the SI unit of electrical charge. One coulomb (symbol C) is equal to the total charge of 6.25 x 10^18 electrons.
Any material that has free charged particles that easily flow through it when an electrical force action them.
A material that does not contain free charged particles and through which charge does not easily flow.
A material with properties that fall between those of a conductor and an insulator and whose resistance can be affected by adding impurities.
A material that is a perfect conductor with zero resistance to the flow of electric charge.
Charging by contact
the transfer of electric charges between objects by rubbing or simple touching.
Charging by induction
the redistribution of electric charges in and on objects caused by the electrical influence of a charged object close by but not in contact.
the term applied to an atom or molecule in which the charges are aligned so that one side has a slight excess of positive charge and the other side a slight excess of negative charge.
electrical force per unit of charge.
Electric field = F / q
Electric potential energy
the energy a charged object possesses by virtue of its location in an electric field.
the electric potential energy per unit of charge, measured in volts; often called voltage:
Voltage = electrical potential energy / charge
An electrical device--in its simples form, a pair of parallel conducting plates separated by a small distance--that stores electric charge and energy
The difference in electric potential between two points, measured in volts (synonymous with voltage difference or simply voltage).
the flow of electric charge that transports energy from one place to another, measured in amperes, where 1 A is the flow of 6.25 x 10^18 electrons per second, or 1 coulomb per second.
the property of material that resists electric current, measured in ohms.
the statute that the current in a circuit varies in direct proportion to the potential difference or voltage across the circuit and inversely with the circuit's resistance:
Current = voltage / resistance
Direct current (dc)
electrically charged particles flowing in one direction only.
Alternating current (ac)
Electrically charged particles that repeatedly reverse direction, vibrating about relatively fixed positions, in the US, the vibrational rate is commonly 60 Hz.
The rate of energy transfer, or the rate of doing work; the mound of energy per unit time, which can be computed as the product of current and voltage;
Power = current x voltage
An electric circuit in which electrical devices are connected along a single loop of wire such that the same current is in each device
An electric circuit in which electrical devices are connected in such a way that the same voltage acts across each one, and any single one completes the circuit independently of all the other.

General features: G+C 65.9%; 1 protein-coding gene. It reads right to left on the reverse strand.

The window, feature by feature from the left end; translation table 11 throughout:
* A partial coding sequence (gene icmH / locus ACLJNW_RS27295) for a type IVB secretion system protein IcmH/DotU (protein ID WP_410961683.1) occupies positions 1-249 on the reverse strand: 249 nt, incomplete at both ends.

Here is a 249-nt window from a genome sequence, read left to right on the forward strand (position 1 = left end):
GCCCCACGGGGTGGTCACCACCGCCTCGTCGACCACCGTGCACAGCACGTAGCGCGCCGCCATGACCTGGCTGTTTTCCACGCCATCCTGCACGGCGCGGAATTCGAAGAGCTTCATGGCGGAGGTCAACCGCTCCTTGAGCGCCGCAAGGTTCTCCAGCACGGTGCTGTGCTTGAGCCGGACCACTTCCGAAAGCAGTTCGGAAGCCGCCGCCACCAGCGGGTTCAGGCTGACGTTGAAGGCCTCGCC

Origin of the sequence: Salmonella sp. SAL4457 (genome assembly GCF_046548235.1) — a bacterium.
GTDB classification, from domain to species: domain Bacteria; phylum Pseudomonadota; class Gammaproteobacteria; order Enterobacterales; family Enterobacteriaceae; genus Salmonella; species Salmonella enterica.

Between magnets, it is the attraction of unlike magnetic poles for each other and the repulsion between like magnetic poles.
The region of magnetic influence around a magnetic pole or moving charged particle.
Clustered regions of aligned magnetic atoms. When these regions themselves are aligned with one another, the substance containing them is a magnet.
A magnet whose field is produced by an electric current. It is usually in the form of a wire coil with a piece of iron inside the coil.
High-speed particles that travel throughout the universe.
The induced voltage in a coil is proportional to the product of its numbers of loops, the cross-sectional area of each loop and the rate at which the magnetic field changes within those loops
An electromagnetic induction device that produces electric current by rotating a child within a stationary magnetic field. a generation converts mechanical energy to electric energy.
A device for transferring electric power from one coil of wire to another, by means of electromagnetic induction, for the purpose of transforming one value of voltage into another.
and energy-carrying wave emitted by a vibrating charge (often electrons) that is composed of oscillating electric and magnetic fields that regenerate one another.
The range of electromagnetic waves extending in frequency from radio waves to gamma rays.
the property of materials to pass light in straight lines without being scattered.
The property of materials not to allow passage of light (opposite of transparent)
A shaded region that appears where light rays are blocked by an object
The darker part of a shadow where all the light is blocked
A partial shadow that appears where some but not all of the light is blocked.
An event in which the Moon blocks light from the Sun and the Moon's shadow falls on part of Earth
An event in which the Moon passes into the shadow of Earth.
Additive Primary Colors
Red, blue, and green
Any two colors of equal brightness that, when added, produce the sensation of white light.